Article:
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Scandals involving judges allegedly engaging in favoritism rear up in the Pennsylvania court system every few years, but attorneys who spoke with the Law Weekly said judicial favoritism is not widespread.

“You can’t paint with a broad brush that, just because these situations occasionally arise, that there is some pervasive issue of favoritism in the judiciary,” said Matthew Mangino, a defense attorney and former district attorney for Lawrence County. “There’s a big picture here, and that is that most people who preside over the cases are doing it in a fair and honorable way.”

Throughout July, six former Philadelphia Traffic Court judges were tried for charges stemming from allegations that they fixed tickets of those with whom they had political or personal connections. The six former judges were acquitted on the charges related to the alleged ticket-fixing, but similar cases have cropped up in Pennsylvania for more than 20 years.

In the early 1990s, Allegheny County District Justice Jules Melograne, his tipstaff and a court supervisor were convicted on case-fixing charges.

More recently, in December 2004, Lackawanna County Court of Common Pleas Judge Terrence R. Nealon sent an email advising fellow Democrats about how to oppose a voting redistricting plan before his court. Nealon ultimately approved the redistricting plan, but he later admitted that sending the email was a lapse in ethical judgment, and no known disciplinary action was taken.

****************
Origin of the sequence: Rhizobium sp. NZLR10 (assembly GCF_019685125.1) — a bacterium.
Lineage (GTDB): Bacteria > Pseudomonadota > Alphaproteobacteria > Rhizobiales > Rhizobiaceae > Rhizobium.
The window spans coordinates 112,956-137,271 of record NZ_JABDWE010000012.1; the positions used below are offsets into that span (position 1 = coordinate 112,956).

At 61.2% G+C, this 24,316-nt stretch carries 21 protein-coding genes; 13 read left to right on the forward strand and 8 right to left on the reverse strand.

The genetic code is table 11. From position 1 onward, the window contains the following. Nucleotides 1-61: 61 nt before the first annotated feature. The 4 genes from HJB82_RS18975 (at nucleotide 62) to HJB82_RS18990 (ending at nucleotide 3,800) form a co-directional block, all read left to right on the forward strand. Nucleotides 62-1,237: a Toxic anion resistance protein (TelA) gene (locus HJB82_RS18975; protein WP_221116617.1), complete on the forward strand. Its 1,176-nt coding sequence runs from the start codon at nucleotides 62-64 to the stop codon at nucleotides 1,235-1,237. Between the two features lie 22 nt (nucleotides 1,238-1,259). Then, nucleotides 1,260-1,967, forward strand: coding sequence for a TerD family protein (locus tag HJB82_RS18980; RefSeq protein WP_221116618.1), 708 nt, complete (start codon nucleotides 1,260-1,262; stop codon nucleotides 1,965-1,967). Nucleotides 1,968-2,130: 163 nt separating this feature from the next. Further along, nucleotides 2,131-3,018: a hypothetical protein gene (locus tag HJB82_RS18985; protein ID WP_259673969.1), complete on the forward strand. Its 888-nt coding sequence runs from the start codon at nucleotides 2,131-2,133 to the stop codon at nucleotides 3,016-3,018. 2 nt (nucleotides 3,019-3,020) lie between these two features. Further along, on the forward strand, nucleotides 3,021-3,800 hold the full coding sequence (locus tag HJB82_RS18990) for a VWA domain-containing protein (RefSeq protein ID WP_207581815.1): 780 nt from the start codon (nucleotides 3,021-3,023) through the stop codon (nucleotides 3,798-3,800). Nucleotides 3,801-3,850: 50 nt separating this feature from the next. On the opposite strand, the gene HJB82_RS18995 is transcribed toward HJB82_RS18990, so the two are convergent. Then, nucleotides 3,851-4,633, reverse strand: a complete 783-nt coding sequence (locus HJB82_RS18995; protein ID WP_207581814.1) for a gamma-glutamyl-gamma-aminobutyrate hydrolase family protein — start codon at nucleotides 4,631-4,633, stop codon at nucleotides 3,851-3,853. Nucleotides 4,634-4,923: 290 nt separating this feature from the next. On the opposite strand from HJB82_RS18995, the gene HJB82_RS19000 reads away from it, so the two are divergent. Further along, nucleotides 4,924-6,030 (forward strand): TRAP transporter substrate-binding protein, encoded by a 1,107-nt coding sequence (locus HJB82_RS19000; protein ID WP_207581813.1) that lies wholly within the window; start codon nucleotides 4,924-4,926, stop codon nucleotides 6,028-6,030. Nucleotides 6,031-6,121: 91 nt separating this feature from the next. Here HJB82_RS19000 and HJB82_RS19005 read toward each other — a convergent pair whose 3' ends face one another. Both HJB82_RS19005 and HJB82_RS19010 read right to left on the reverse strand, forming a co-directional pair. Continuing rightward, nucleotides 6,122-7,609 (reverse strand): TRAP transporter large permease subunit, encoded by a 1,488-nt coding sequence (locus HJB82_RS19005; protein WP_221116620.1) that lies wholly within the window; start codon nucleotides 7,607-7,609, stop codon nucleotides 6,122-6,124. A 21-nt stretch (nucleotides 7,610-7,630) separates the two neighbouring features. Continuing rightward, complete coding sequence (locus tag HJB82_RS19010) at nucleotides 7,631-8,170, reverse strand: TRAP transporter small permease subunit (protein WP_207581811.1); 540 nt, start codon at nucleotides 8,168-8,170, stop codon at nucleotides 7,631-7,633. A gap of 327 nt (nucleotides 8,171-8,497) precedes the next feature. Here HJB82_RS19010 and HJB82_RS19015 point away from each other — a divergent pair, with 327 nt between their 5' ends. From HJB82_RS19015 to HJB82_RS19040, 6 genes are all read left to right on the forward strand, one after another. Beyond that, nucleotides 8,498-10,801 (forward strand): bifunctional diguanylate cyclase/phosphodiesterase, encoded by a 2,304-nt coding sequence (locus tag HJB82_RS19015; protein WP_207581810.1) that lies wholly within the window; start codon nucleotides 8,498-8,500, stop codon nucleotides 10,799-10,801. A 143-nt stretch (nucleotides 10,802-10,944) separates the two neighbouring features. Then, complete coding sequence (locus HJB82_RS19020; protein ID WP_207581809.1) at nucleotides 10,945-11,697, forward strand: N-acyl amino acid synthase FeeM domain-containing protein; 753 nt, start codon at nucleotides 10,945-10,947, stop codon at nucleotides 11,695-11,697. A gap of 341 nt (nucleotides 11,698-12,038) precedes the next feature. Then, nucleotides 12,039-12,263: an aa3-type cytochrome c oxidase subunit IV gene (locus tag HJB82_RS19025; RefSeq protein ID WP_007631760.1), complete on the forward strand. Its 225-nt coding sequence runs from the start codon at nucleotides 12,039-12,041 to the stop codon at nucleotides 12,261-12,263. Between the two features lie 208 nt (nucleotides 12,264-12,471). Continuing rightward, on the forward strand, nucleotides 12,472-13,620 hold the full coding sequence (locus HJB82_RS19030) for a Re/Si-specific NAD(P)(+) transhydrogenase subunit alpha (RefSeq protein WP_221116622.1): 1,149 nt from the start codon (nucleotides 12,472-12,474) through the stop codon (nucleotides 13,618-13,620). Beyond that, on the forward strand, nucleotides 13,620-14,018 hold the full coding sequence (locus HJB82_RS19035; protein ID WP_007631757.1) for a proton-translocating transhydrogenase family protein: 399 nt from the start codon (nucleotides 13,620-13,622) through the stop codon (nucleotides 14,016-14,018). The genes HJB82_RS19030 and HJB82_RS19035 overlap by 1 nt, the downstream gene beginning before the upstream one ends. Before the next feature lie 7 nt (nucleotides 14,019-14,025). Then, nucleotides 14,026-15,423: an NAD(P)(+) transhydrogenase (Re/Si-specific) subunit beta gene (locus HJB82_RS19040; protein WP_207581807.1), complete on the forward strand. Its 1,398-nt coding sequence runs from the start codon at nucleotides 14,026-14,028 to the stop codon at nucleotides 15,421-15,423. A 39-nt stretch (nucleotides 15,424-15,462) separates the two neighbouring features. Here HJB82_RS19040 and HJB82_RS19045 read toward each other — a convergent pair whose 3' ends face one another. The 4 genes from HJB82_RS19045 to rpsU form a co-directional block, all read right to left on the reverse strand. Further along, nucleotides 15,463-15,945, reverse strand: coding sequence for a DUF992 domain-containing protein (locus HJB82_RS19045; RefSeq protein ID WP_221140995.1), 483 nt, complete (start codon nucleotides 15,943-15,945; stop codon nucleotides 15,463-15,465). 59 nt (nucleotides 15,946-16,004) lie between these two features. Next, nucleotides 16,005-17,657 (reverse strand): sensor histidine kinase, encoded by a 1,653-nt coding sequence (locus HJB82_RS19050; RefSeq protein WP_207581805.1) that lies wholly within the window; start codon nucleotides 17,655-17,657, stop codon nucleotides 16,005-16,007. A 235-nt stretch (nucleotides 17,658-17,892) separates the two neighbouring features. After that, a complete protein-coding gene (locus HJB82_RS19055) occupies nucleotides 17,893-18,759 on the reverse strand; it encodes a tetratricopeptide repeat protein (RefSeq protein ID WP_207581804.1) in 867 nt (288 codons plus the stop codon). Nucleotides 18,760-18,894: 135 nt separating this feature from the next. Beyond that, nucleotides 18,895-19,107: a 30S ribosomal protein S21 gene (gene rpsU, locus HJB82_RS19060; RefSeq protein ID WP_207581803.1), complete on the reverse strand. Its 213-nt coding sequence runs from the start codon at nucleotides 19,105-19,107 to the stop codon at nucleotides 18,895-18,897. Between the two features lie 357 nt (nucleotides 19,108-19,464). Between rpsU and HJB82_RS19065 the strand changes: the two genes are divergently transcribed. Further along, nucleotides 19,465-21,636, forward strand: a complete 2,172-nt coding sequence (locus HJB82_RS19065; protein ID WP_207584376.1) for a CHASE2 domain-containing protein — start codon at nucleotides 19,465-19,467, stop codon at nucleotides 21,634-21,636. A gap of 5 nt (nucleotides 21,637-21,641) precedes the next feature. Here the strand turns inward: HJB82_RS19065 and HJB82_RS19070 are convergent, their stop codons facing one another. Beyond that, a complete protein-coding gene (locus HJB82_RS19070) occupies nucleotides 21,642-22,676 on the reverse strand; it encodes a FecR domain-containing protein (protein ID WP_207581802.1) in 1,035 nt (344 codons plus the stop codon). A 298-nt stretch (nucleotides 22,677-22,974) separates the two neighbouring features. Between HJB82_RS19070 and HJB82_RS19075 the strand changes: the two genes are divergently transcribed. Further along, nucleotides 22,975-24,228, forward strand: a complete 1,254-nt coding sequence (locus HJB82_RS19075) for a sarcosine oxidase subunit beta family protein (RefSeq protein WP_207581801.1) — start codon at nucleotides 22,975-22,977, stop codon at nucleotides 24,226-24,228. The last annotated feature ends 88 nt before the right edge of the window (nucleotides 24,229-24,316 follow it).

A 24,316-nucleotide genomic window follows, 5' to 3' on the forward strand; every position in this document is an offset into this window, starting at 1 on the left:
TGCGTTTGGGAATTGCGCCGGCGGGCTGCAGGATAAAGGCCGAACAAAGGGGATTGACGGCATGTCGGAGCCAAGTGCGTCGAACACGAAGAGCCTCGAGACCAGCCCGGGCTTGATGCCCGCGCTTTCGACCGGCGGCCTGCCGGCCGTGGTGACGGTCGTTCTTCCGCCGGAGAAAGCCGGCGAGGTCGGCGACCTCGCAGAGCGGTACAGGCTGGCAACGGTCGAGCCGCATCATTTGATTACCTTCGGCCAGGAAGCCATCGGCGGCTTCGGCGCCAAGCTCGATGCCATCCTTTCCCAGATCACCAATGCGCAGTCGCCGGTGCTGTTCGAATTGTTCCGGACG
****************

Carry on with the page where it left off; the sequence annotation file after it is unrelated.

Also, in 2009, a specially appointed judge found that a Luzerne County Court of Common Pleas judge had been inappropriately assigned to a defamation case that resulted in a $3.5 million verdict.

According to a chart from the Court of Judicial Conduct outlining all sanctions imposed by the court between 1995 and 2013, nine judges, excluding the six involved in the recent Traffic Court case, faced favoritism- and influence-related charges.

Duane Morris attorney Robert L. Byer, a former Commonwealth Court judge, said that, while favoritism has been a recurring problem in Pennsylvania historically, it would be a mistake to conclude, “based upon a couple of isolated examples, that this is the way the entire court system runs.”

“It’s like any human endeavor,” Byer said. “You can have situations where some people do some things for the wrong reasons. It’s unavoidable because our system is not perfect.”

Byer said that he has encountered very little favoritism during his time practicing law, and that there is no indication it is widespread across the state.

One legal expert, however, disagreed with this assertion.

“Pennsylvania has not had a very strong tradition of high judicial rectitude,” said Geoffrey C. Hazard Jr., a trustee professor of law at the University of Pennsylvania and ethics expert.

Hazard compared Pennsylvania to other states in which he had worked, including California and Oregon, and pointed to courts in New Jersey, which he said were “sloppy” 50 years ago, but have improved significantly.

“I think Pennsylvania is probably today better than it was, but it’s still not up to that level,” Hazard said. “It’s just part of the tradition, and of course any kind of tradition like that feeds on itself.”

University of Pittsburgh School of Law professor John M. Burkoff said that, like any profession, some are better than others at maintaining ethical norms, but he said he did not think favoritism is widespread in state courts.